Popular anthropology for everyone. Exploring the familiar and the strange, demystifying and myth busting human culture, biology and behaviour in all times and places. Myths, music, art, archaeology, language, food, festivals, fun.


Welcome to the anthropocene!

Stamp out Racism graffiti, Eblana Street, Belfast, Northern Ireland, Auigust 2010. Image by Ardfern, via Wikimedia

Tumblr is an interesting place to observe social justice in action. It hosts networks of anti-racist bloggers who resist the everyday racisms they experience. But some people view this anti-racism as inauthentic. Why?

Alexandra administers a wildlife identification test in Kenya. Photo courtesy of Alexandra Sutton.

Kedge Conservation run business training programs in Africa with a view to helping humans and other animals live together. Celia Emmelhainz interviews scientist and founder Alexandra Sutton.

It's a fine line between criminal and saviour. James Dean as Han Solo, by Rabittooth via DeviantArt.

Once a criminal, not always a criminal–but it can be hard to convince society otherwise. Does the “bad boy” stereotype give men an advantage?

Jeremy Meeks mugshot

What does it mean to be a felon and also a pin-up guy? For some, Jeremy Meeks is attractive as a “bad boy,” while for others, he can’t be hot because he’s a criminal. Lindsey Feldman explores the problems with labels.

A human castle in Tarragona. Photo by Elizabeth Challinor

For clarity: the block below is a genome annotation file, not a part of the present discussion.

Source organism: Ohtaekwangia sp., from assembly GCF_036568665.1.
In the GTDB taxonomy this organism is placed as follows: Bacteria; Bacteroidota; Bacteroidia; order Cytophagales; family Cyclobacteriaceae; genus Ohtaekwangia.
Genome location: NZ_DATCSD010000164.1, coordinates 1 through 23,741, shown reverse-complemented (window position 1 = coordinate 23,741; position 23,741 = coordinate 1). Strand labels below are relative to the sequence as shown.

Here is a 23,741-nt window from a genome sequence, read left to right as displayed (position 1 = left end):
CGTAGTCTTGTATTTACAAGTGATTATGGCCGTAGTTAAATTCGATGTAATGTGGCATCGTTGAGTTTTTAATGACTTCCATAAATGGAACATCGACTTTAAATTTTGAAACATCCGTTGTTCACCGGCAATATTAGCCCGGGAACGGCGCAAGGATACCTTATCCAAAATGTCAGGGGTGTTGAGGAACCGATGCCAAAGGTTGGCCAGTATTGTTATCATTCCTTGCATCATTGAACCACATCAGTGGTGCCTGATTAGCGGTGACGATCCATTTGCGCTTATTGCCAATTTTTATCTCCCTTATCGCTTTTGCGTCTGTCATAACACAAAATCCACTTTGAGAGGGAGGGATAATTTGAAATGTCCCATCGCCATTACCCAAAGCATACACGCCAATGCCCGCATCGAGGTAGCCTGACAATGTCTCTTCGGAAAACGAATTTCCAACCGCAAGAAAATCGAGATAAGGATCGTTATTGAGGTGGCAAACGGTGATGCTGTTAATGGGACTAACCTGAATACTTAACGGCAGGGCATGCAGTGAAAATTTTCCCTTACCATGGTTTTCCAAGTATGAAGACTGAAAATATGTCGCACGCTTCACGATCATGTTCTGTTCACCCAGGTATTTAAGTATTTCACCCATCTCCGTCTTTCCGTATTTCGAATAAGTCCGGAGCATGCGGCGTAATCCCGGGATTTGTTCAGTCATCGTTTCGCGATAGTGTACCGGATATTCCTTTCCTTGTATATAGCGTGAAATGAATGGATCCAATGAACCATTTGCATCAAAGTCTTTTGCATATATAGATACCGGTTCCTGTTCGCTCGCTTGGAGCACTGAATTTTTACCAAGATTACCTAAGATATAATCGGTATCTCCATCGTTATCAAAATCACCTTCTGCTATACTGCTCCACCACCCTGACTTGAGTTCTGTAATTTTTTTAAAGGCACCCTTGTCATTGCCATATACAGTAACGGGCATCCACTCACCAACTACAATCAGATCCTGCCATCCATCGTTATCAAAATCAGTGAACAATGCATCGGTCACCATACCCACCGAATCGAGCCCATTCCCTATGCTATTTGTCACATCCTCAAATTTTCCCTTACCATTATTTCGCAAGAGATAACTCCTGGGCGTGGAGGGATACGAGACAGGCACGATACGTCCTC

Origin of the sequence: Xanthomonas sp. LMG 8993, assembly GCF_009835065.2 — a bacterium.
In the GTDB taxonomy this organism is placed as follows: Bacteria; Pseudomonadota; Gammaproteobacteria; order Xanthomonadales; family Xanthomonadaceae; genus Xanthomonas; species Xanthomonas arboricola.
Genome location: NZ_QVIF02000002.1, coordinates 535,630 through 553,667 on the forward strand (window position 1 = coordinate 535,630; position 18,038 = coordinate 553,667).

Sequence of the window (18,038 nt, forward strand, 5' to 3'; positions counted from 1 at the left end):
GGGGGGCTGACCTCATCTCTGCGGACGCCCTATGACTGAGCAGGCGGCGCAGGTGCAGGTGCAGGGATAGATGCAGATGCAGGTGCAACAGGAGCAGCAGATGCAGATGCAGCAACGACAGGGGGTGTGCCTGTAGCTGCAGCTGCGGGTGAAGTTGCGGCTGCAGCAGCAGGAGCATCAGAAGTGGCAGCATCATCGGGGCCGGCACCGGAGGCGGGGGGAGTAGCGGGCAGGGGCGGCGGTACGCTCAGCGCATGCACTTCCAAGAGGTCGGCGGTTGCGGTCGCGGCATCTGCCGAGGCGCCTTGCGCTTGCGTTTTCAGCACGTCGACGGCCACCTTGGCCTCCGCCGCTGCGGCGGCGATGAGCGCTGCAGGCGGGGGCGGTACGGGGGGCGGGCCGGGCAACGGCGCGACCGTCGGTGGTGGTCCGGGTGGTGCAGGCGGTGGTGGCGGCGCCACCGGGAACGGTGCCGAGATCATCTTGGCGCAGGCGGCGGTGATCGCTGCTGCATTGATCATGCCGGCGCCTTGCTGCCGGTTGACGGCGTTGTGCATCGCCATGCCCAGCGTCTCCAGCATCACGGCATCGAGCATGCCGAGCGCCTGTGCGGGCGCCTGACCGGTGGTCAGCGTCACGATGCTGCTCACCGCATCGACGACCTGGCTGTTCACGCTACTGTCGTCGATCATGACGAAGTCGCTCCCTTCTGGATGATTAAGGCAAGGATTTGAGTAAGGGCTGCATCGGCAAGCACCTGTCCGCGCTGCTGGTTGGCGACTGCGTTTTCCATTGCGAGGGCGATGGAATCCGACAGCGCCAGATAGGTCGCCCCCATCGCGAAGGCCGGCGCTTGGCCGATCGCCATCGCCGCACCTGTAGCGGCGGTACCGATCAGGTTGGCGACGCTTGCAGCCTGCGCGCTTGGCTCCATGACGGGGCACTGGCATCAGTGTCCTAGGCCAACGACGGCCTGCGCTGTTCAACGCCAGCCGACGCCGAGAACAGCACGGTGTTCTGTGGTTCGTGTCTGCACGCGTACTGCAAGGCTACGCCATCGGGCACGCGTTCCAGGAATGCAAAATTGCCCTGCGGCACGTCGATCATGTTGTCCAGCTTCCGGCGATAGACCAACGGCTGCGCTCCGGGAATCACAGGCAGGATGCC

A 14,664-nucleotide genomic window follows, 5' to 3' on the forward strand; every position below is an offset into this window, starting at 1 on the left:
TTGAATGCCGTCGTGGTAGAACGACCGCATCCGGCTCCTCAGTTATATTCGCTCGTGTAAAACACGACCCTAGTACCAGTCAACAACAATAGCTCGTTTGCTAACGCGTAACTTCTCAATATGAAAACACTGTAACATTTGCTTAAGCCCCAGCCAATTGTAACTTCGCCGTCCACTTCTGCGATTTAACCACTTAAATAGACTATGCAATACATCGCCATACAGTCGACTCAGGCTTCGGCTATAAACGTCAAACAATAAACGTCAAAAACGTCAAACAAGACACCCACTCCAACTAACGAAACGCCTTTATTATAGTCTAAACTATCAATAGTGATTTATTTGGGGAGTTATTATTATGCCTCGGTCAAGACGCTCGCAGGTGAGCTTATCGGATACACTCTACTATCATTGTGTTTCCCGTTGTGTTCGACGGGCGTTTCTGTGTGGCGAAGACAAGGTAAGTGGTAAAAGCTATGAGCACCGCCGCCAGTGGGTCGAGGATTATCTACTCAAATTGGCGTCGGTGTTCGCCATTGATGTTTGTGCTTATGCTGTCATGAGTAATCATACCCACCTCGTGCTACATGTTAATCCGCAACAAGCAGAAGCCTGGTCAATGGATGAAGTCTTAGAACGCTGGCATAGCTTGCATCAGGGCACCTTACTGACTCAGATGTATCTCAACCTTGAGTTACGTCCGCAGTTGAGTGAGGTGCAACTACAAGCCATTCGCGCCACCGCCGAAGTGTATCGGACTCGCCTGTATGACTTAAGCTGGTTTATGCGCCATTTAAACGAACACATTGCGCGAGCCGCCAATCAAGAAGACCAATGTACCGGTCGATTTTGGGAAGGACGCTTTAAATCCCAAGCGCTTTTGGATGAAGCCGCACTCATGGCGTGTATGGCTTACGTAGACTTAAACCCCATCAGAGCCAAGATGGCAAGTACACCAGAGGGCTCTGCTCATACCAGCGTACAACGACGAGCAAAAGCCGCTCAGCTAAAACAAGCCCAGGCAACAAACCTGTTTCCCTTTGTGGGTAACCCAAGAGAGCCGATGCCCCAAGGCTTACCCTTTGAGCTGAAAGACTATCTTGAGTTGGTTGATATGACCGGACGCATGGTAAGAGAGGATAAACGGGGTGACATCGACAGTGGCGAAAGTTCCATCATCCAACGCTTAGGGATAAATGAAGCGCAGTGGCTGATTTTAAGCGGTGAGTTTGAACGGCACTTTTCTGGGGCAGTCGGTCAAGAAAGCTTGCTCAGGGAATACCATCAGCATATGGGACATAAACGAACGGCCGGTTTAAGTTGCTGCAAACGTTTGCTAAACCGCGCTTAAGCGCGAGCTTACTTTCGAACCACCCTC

There’s nothing like an everyday object to shine a spotlight on human cooperation-or lack thereof. A toilet brush and a human castle materialize our expectations of other human beings.

Faces, by Mollus via DeviantArt.

Bodily experiences and emotions are hard to capture in research methods that rely on models, questionnaires, and statistics. How can researchers record feelings?

Child receiving a vaccination. Photo by PV2 Andrew W. McGalliard [Public domain], via Wikimedia Commons

A financial times journalist recently claimed that Twitter can help fight poverty because it fosters connectivity. Here’s Nik Pollinger’s take on why this point of view is wrong.

Promotional poster for The Walking Dead

Does your daily life make you feel like a zombie? An analysis of The Walking Dead explains how mixing fantasy and reality can give us that impression.

The Praça do Comércio in Lisbon. Copyright by Gawain Lynch

Portuguese people insist that they are not at all like the Spanish: neither in food, language, nor behaviour. Is this true? If so, what makes them distinctive?

Monica Heller

Have you heard the latest talk about language – field language, conference language, journal language, theorizing language? A collaborative experiment is unfolding right now, and you can take part.

By Ville Miettinen from Helsinki, Finland (Sex, Drugs & Dungeons & Dragons) [CC-BY-2.0], via Wikimedia Commons

Are we really the hero in our own lives? Nick Mizer, an anthropologist who researches gaming and storytelling, argues that our narratives about our lives may not be so different from those in our games.

​Promotional Models at Gamescon 2012, Cologne, Germany. Photo courtesy of Wikimedia Commons.

Why must “promotional model’ and “astrophysicist” be mutually exclusive categories? An insider looks at the hard work of performing gender.